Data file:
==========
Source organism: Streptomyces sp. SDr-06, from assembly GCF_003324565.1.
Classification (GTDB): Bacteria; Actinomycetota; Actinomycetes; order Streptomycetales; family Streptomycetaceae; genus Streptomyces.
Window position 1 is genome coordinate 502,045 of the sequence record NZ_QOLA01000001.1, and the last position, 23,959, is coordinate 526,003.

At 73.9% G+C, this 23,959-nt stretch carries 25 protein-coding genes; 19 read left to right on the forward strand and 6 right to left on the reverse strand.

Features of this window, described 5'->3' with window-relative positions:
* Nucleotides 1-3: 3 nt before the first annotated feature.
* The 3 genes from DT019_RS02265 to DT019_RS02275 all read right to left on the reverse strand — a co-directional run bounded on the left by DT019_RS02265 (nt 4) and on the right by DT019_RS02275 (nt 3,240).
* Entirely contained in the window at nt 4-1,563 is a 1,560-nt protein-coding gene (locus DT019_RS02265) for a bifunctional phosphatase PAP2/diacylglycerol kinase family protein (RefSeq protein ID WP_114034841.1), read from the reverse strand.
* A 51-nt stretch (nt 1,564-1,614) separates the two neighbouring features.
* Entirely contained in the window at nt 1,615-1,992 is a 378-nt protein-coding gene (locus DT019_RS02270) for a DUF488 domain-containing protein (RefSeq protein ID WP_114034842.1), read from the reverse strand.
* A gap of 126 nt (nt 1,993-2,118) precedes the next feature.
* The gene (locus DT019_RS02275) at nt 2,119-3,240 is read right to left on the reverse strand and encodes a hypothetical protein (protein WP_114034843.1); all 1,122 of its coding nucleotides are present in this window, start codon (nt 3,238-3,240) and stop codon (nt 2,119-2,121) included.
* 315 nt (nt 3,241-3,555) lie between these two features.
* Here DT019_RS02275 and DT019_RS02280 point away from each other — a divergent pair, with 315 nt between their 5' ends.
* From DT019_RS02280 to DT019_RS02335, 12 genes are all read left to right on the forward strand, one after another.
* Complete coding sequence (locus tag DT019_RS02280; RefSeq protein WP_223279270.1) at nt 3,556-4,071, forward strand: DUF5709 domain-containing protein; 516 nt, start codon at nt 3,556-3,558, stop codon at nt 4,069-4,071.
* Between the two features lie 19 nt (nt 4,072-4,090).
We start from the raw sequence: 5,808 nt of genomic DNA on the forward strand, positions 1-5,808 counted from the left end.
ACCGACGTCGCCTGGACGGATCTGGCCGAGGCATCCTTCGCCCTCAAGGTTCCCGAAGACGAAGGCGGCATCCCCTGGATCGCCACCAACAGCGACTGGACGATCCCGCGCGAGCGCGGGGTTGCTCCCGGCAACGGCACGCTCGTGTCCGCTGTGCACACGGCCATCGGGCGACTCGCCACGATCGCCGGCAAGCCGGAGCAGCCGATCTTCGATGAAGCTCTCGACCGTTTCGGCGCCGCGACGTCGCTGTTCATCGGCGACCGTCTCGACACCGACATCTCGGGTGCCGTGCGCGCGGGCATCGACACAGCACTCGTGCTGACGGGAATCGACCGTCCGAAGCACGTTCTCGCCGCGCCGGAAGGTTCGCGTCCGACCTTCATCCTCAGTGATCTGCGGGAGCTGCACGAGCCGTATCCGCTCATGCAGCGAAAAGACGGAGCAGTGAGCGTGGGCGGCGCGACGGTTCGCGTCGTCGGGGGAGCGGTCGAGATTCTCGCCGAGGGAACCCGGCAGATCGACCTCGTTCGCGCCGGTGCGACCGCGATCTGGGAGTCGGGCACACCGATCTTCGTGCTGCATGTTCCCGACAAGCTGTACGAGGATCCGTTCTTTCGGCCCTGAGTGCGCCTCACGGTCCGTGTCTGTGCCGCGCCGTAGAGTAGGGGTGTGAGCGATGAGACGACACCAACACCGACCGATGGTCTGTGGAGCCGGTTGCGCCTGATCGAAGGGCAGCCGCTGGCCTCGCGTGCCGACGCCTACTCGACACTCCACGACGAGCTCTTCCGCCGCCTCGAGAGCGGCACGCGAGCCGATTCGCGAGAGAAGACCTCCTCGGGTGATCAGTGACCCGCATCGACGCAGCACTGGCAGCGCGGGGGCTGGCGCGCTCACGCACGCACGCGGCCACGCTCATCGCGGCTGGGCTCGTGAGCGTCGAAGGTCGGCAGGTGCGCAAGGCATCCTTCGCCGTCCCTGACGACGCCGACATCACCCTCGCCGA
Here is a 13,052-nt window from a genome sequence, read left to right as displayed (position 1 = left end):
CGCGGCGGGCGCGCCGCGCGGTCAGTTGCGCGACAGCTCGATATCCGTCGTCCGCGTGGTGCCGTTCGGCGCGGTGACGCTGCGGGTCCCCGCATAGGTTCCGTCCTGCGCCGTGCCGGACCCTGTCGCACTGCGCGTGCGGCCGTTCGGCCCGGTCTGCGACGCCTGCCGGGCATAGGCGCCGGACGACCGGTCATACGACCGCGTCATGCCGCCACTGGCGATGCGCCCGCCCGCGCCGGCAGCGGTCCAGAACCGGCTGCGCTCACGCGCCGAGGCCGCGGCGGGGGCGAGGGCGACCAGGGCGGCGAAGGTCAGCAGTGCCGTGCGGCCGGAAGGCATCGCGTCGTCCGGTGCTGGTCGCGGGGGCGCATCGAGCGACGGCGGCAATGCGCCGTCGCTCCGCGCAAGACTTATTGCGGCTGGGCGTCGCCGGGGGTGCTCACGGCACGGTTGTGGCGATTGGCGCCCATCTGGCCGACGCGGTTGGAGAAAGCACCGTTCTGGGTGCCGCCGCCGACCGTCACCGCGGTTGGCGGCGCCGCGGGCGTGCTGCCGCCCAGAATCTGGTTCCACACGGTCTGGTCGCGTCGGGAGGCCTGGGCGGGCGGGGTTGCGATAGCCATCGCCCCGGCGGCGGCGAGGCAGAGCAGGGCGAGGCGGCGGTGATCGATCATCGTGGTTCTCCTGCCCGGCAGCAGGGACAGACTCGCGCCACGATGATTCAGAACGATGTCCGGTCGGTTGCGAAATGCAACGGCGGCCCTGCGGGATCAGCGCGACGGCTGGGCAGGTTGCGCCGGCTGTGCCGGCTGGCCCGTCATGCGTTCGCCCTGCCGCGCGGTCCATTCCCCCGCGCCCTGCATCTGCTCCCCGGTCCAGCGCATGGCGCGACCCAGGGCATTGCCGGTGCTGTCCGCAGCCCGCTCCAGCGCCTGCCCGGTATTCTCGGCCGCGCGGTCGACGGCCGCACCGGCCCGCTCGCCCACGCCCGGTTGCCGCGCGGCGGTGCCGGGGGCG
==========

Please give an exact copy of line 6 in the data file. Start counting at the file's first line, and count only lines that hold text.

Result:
* Nucleotides 1-3: 3 nt before the first annotated feature.